Monday, July 31, 2006


In the early summer of 1982, my family and I traveled to Waterloo, Iowa to visit our cousins. We stayed there for several days. While visiting, I noticed in the local newspaper that a special sneak preview of an upcoming movie was going to be showing at the Crossroads theatres.

The man who directed this movie had also directed my favorite movie of 1981. In addition, it featured music by the same composer as my '81 fave (as well as my '80 fave for that matter).

I nagged constantly to my mom that day to take us there to see it that night. She relented and so it was that me, my mom, 2 of my siblings, my aunt, and 2 of her kids all went to the theatre that night. I remember it was a sunny early evening as we waited in line with quite a few other people. There was excitement in the air. We didn't know much about the subject matter, only that it had some sci-fi elements to it.

The show started and we were all enraptured from start to finish. There was a roar from the audience when Elliott exclaimed, "It was nothin' like that, penis breath!" There was thunderous applause from the crowd when the credits rolled. We all knew we had seen something special. I remember seeing several women exiting the theatre that had tears in their eyes. As we headed out, ushers gave us all buttons that said, "I saw E.T.". On our way out to the car, my cousin put the button on his shirt. He then went up to some people in the parking lot, pointed to the button, shook his shoulders back and forth, and said, "I...saw...E.T!" I had just seen what would turn out to be my favorite movie of that year.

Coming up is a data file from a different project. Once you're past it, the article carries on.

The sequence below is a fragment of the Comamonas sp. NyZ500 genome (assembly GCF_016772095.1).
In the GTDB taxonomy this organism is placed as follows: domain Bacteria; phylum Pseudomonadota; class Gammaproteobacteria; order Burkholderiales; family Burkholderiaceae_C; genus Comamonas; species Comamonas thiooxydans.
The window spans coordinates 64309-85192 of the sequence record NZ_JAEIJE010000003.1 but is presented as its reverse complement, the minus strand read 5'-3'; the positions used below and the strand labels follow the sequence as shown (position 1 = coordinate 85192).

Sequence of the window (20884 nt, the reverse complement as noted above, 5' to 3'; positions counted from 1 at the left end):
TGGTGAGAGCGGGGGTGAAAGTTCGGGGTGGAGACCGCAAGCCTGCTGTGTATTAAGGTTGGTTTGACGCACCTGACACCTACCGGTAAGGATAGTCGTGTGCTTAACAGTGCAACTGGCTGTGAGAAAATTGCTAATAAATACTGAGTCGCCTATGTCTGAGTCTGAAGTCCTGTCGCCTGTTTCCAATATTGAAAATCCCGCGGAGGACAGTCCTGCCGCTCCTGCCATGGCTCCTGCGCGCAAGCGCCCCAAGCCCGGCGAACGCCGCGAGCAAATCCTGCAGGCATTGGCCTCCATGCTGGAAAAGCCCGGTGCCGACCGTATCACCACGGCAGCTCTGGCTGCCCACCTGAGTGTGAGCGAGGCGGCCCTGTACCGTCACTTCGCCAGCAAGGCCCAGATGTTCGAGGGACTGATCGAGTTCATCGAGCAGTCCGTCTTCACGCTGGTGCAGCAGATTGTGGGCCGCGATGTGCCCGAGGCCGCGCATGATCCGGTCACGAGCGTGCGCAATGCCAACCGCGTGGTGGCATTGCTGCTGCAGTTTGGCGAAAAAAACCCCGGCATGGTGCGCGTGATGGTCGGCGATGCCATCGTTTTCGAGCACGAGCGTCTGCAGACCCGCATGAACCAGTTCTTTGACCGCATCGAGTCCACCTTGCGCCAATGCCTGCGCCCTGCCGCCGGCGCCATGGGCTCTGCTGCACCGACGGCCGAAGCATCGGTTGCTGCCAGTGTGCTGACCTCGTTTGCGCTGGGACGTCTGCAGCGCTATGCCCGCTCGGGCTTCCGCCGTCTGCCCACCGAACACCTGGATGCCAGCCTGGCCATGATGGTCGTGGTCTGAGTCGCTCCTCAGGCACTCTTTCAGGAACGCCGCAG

Several days later when we returned to Rollingstone, life continued as usual. But I remember thinking about the movie I had seen the prior week, thinking about how the whole world was going to love it (just as we did), that most people didn't know it yet, but that they were going to be witness to an extraordinary movie later that summer.

The movie opened nationally a week later and ended up being the top money maker of not only that year, but the top U.S. money maker of all-time (It finally relinquished its crown in 1997).

Here's the original theatrical poster for my favorite movie of 1982 (a black and white version of it was printed in Waterloo's paper the weekend of the sneak preview):

I ended up buying the movie's soundtrack a week or two after I saw the movie. Instead of record, I actually bought it on cassette (Yep, I was on the cutting edge. I remember my aunt saying that cassettes are so much better than records since they don't skip).

I saw "E.T." several times that summer, but not as many as 2 of my family members. My mom and youngest brother (who was almost 4 at that time) went to it practically every weekend that summer. They had it bad for the squishy guy.

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